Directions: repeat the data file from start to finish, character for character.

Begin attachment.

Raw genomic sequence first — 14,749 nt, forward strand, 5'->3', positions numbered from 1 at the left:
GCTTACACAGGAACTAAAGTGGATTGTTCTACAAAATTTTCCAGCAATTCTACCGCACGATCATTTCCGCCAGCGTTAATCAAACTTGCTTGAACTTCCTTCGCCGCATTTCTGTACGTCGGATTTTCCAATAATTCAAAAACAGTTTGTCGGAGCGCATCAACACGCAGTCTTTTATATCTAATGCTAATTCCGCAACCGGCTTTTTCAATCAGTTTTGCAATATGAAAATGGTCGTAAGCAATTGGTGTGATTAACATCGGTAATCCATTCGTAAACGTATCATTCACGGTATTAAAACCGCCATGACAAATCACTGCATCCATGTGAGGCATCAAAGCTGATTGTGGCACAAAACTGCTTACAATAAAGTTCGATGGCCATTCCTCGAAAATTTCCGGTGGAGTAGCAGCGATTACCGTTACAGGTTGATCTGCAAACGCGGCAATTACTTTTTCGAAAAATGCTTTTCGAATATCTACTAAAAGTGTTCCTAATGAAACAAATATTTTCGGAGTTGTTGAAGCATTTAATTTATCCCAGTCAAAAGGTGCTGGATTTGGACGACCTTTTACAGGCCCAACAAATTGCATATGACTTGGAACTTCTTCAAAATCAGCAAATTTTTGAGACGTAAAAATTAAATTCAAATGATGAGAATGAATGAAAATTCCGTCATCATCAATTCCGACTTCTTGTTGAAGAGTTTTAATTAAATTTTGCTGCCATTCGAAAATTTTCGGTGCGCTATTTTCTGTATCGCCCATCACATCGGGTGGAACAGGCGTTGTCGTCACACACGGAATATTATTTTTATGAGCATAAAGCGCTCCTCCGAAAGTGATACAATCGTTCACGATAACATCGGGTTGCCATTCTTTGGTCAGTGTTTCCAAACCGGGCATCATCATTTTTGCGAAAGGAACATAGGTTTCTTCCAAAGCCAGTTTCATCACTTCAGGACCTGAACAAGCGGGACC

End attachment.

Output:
Raw genomic sequence first — 14,749 nt, forward strand, 5'->3', positions numbered from 1 at the left:
GCTTACACAGGAACTAAAGTGGATTGTTCTACAAAATTTTCCAGCAATTCTACCGCACGATCATTTCCGCCAGCGTTAATCAAACTTGCTTGAACTTCCTTCGCCGCATTTCTGTACGTCGGATTTTCCAATAATTCAAAAACAGTTTGTCGGAGCGCATCAACACGCAGTCTTTTATATCTAATGCTAATTCCGCAACCGGCTTTTTCAATCAGTTTTGCAATATGAAAATGGTCGTAAGCAATTGGTGTGATTAACATCGGTAATCCATTCGTAAACGTATCATTCACGGTATTAAAACCGCCATGACAAATCACTGCATCCATGTGAGGCATCAAAGCTGATTGTGGCACAAAACTGCTTACAATAAAGTTCGATGGCCATTCCTCGAAAATTTCCGGTGGAGTAGCAGCGATTACCGTTACAGGTTGATCTGCAAACGCGGCAATTACTTTTTCGAAAAATGCTTTTCGAATATCTACTAAAAGTGTTCCTAATGAAACAAATATTTTCGGAGTTGTTGAAGCATTTAATTTATCCCAGTCAAAAGGTGCTGGATTTGGACGACCTTTTACAGGCCCAACAAATTGCATATGACTTGGAACTTCTTCAAAATCAGCAAATTTTTGAGACGTAAAAATTAAATTCAAATGATGAGAATGAATGAAAATTCCGTCATCATCAATTCCGACTTCTTGTTGAAGAGTTTTAATTAAATTTTGCTGCCATTCGAAAATTTTCGGTGCGCTATTTTCTGTATCGCCCATCACATCGGGTGGAACAGGCGTTGTCGTCACACACGGAATATTATTTTTATGAGCATAAAGCGCTCCTCCGAAAGTGATACAATCGTTCACGATAACATCGGGTTGCCATTCTTTGGTCAGTGTTTCCAAACCGGGCATCATCATTTTTGCGAAAGGAACATAGGTTTCTTCCAAAGCCAGTTTCATCACTTCAGGACCTGAACAAGCGGGACC